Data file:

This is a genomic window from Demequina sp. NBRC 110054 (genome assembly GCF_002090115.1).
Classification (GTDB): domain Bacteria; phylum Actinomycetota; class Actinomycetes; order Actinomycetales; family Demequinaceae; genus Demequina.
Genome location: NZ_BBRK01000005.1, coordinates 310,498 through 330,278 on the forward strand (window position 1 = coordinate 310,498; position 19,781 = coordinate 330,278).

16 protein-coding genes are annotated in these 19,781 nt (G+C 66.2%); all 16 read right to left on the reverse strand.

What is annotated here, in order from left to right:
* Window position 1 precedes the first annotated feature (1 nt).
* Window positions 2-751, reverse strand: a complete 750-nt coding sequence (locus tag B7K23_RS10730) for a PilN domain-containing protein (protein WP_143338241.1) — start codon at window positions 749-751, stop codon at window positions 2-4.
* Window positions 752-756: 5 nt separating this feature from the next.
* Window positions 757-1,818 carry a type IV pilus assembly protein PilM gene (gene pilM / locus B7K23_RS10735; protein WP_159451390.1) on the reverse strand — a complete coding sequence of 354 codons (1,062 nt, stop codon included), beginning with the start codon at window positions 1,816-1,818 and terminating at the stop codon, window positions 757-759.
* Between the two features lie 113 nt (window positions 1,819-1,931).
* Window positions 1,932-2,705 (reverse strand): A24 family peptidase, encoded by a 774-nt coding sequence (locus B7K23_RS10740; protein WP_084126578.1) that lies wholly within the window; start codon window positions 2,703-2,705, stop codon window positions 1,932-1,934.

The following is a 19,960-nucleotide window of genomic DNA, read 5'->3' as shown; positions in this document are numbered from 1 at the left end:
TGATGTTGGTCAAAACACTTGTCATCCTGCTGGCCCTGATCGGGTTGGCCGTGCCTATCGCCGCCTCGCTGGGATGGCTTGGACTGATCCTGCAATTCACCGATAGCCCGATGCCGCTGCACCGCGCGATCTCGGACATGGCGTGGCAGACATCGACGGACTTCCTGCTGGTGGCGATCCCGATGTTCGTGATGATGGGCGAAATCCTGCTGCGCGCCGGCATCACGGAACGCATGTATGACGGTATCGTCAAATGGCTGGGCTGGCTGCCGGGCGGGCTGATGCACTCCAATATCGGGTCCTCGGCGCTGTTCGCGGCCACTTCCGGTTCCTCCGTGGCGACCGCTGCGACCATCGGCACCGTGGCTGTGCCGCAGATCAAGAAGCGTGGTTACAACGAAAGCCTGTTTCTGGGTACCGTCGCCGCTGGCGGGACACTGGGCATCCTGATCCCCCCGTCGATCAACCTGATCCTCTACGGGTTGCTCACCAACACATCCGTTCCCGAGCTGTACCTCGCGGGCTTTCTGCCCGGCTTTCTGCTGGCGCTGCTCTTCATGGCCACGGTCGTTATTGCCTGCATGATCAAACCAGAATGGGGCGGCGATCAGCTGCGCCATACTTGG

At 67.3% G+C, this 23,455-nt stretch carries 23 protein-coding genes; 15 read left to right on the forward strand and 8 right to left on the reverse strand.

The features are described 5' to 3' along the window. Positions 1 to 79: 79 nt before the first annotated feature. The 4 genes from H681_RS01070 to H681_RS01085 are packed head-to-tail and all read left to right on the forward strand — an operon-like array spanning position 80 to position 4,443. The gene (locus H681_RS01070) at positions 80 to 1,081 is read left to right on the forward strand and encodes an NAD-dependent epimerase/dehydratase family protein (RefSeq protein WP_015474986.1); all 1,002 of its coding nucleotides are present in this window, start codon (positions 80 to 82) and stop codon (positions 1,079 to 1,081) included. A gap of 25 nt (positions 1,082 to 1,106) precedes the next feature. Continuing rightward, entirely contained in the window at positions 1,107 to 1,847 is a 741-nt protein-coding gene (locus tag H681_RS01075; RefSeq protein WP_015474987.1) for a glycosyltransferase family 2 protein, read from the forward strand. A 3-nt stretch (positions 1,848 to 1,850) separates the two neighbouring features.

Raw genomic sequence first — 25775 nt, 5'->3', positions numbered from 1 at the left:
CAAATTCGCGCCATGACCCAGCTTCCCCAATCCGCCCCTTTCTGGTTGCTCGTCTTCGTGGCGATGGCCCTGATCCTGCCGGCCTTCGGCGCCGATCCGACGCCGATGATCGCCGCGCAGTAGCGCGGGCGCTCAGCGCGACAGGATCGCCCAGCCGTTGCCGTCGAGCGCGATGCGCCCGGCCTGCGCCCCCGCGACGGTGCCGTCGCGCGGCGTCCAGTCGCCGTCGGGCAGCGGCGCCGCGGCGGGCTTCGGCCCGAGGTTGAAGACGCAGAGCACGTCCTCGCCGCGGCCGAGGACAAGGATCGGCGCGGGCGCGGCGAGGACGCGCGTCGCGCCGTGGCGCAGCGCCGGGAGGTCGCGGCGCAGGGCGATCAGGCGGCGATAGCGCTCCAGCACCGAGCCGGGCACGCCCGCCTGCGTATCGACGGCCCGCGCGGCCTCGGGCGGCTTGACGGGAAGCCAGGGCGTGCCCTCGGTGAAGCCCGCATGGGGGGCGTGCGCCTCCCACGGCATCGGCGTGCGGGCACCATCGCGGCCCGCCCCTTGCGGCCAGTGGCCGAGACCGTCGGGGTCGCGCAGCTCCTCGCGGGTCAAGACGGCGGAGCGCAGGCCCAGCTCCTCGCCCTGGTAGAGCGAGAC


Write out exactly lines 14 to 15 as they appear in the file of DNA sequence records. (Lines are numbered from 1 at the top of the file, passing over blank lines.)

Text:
At 67.3% G+C, this 23,455-nt stretch carries 23 protein-coding genes; 15 read left to right on the forward strand and 8 right to left on the reverse strand.

The features are described 5' to 3' along the window. Positions 1 to 79: 79 nt before the first annotated feature. The 4 genes from H681_RS01070 to H681_RS01085 are packed head-to-tail and all read left to right on the forward strand — an operon-like array spanning position 80 to position 4,443. The gene (locus H681_RS01070) at positions 80 to 1,081 is read left to right on the forward strand and encodes an NAD-dependent epimerase/dehydratase family protein (RefSeq protein WP_015474986.1); all 1,002 of its coding nucleotides are present in this window, start codon (positions 80 to 82) and stop codon (positions 1,079 to 1,081) included. A gap of 25 nt (positions 1,082 to 1,106) precedes the next feature. Continuing rightward, entirely contained in the window at positions 1,107 to 1,847 is a 741-nt protein-coding gene (locus tag H681_RS01075; RefSeq protein WP_015474987.1) for a glycosyltransferase family 2 protein, read from the forward strand. A 3-nt stretch (positions 1,848 to 1,850) separates the two neighbouring features.